In general, it's a case of privacy vs ease of use. How much privacy do you want, and what are you willing to put up with.

It took me a while to figure out what actually bothered me, and that's that I don't like having a lot of data about me in one place. So ISPs logging every site you visit, and Google logging as much as they can, that kind of thing. A VPN stops ISP logging, and I don't have a Google account.

A few years ago I was bored enough to try degooglifying my phone. Using LineageOS without the GApps stuff. Honestly I haven't noticed a difference. You can get the Yalp store, or Aurora, from F-Droid to still get apps from the play store without a google account.

Aside from the vpn most things I'd have done anyway, the privacy stuff just gave me a reason to do it. Like swapping my pc to Linux, Microsoft sending telemetry every 15 seconds and receiving "typing data," whatever that entails, was the extra push I needed to actually take the leap. And I learnt a lot, passing my graphics card directly to a Win10 virtual machine so I can still play games.

Aaand finally, I'd say the reason there aren't any protests is that nobody really cares. A lot aren't aware of the logging, but most wouldn't care if they knew about it either. There's also the flip side, it's really easy to get too paranoid with this kind of stuff.

Ok, one last thing, as an example of something I'm not bothered about. VPNs don't actually help to stop tracking. This site gets information from your browser, that any site can get, to show you how unique your browser "fingerprint" is:

https://panopticlick.eff.org/

After it's finished, click "show full results for fingerprinting" to get an idea of how unique your browser is, if a site wanted to track you by using this stuff. Currently I'm on an Android phone with all the Windows fonts copied onto it, so it's pretty damn unique.


Pupslut said:
Ok, one last thing, as an example of something I'm not bothered about. VPNs don't actually help to stop tracking. This site gets information from your browser, that any site can get, to show you how unique your browser "fingerprint" is:

https://panopticlick.eff.org/

After it's finished, click "show full results for fingerprinting" to get an idea of how unique your browser is, if a site wanted to track you by using this stuff. Currently I'm on an Android phone with all the Windows fonts copied onto it, so it's pretty damn unique.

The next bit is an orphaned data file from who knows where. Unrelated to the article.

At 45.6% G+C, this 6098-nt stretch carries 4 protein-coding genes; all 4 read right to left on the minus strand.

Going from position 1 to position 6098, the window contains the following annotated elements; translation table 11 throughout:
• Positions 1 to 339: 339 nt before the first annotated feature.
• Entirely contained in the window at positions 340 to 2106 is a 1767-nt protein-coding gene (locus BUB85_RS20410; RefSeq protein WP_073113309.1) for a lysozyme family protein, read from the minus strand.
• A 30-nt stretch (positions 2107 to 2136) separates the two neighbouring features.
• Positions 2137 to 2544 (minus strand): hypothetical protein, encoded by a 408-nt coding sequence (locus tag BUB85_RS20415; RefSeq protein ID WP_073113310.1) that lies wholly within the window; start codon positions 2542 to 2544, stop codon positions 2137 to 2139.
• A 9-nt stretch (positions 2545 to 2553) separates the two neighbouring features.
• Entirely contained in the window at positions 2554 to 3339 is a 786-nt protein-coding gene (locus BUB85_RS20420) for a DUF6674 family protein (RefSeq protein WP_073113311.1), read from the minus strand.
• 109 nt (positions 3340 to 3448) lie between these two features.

I just used it and yeah, I'm not protected and my fingerprint is unique. Thanks, now am I in trouble?


cerberusmod_3 said:
I just used it and yeah, I'm not protected and my fingerprint is unique. Thanks, now am I in trouble?

Sorry for that massive reply earlier, I'd had three hours sleep and, for some reason, thought it'd be a good time to reply. (edit: this one's just as long)

As for being in trouble, it's more if you're ok with any website being able to uniquely identify you, if they wanted to. Then also remember that if you log into a website, they've already identified you. Also, there's a big difference between knowing you as an id number, and knowing who you are IRL.

It's easier on Firefox as Mozilla added more privacy features so that Tor could use their browser. I'm not sure how you'd go about it on chrome, but with Firefox you can enter "about:config" in the url bar, click "accept the risk," then search for "privacy.resistFingerprinting" and double click it to set it to "true." You might also want to set "geo.enabled" to false, to disable geo-location, and "media.peerconnection.enabled" to false to disable an IP address leak when using a VPN.

Addons for Firefox, and maybe Chrome, that also help are:
Privacy badger (helps block trackers)
uBlock Origin (Ad-blocker, also blocks some tracking stuff)
HTTPS Everywhere (Checks if a site has an encrypted version and redirects you)
Decentraleyes (locally stores library files like jQuery, so some Content Delivery Networks can't track you as much)
Google Search Link Fix (Changes links on google to go directly to the site's URL, rather than googles redirect, so google can't tell which link you clicked)

Despite that, the only real way to stop fingerprinting is to disable Javascript, but nearly every site uses it or requires it to work properly. Plus disabling javascript would then also be pretty unique as well, as most have it enabled.

Again, it's important to define what you're trying to defend against, otherwise it'll drive you mad. Defend against everything and you'll end up wearing a tinfoil hat in the middle of a forest. Again, for me, it's big companies holding lots of data about me in one place. ISPs logging every site you visit, google's ridiculous tracking and then Win10, I thought, went a bit too far. I'm not really bothered about fingerprinting as much. But, again, it's what you're comfortable with personally.

I didn't realise until recently that google tracks what you buy on other websites to see if it's advertising was successful. It does that by scanning your gmail for receipts. If you want to know what data they have on you, you can ask for a "google takeout" and download it all. If you google that then it's one of the first links.

With Win10, your pc gets a unique "advertising id," so no matter what you do you can still be tracked. They say they collect "typing data" and their privacy policy allows them to collect most things, including but not limited to your calendar, contacts, email, usage data, browsing history and location. And they say they can share any of your data with any third parties without needing consent, apart from agreeing to the privacy policy. Yeah, no thanks. I should say that some of the things there can be turned off, but others can't.

So yeah, it depends on what you're trying to defend against. Personally I wouldn't worry about fingerprinting. I'd worry about minimising the things that can uniquly identify you IRL, like an ISP's able to link what sites you visit directly to you. Whereas fingerprinting is more linking an id number, it's still you, but they can't link that number to you.

This one ended up massive as well..
It's times like this where I'd like a voting thing for forum comments, to know if people found any of this interesting or helpful, or if I'm being more annoying with the long posts.
I guess even if it helps one or two people be a bit more private, or be more aware of how much tracking goes on, then it's probably worth it.